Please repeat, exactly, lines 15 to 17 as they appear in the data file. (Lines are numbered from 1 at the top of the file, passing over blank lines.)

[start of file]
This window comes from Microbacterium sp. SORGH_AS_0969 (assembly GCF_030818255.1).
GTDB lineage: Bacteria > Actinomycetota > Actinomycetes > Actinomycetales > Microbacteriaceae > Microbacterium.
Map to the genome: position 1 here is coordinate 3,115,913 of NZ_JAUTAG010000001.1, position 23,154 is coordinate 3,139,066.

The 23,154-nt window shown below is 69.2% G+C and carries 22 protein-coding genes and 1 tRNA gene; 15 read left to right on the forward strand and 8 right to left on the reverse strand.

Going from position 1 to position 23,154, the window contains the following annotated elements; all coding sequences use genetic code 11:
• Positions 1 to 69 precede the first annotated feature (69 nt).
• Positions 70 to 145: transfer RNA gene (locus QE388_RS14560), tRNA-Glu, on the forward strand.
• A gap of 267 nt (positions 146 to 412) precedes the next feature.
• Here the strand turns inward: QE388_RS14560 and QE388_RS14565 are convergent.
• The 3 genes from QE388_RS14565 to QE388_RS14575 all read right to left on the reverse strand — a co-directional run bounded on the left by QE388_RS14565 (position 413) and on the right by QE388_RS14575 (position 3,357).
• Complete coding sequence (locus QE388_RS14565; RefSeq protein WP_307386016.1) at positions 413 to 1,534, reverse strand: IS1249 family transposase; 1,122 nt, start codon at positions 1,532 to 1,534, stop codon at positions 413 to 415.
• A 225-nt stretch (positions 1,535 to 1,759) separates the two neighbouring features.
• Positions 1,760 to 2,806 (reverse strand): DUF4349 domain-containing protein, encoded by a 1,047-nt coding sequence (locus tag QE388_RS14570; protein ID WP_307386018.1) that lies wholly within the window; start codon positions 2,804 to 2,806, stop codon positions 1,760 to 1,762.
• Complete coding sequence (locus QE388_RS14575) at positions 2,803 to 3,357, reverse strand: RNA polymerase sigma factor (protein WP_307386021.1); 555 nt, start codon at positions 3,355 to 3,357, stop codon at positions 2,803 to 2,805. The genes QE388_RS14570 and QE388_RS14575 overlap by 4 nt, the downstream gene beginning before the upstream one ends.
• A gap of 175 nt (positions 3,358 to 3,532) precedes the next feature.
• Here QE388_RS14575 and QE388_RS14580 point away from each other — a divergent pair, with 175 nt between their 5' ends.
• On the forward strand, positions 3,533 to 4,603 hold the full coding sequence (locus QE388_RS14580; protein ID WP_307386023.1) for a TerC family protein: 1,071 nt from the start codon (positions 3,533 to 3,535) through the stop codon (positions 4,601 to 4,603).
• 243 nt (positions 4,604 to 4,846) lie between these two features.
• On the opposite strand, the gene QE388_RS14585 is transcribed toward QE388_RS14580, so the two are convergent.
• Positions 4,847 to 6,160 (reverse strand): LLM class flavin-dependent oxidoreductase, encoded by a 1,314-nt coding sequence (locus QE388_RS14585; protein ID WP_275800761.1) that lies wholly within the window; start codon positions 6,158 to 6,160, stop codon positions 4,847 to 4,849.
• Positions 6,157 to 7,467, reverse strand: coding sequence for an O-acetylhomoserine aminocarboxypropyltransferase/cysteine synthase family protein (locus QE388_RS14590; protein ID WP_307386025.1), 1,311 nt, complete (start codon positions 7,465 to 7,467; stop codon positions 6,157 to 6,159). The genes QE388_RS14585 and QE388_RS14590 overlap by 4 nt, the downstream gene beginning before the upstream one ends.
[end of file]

• A gap of 175 nt (positions 3,358 to 3,532) precedes the next feature.
• Here QE388_RS14575 and QE388_RS14580 point away from each other — a divergent pair, with 175 nt between their 5' ends.
• On the forward strand, positions 3,533 to 4,603 hold the full coding sequence (locus QE388_RS14580; protein ID WP_307386023.1) for a TerC family protein: 1,071 nt from the start codon (positions 3,533 to 3,535) through the stop codon (positions 4,601 to 4,603).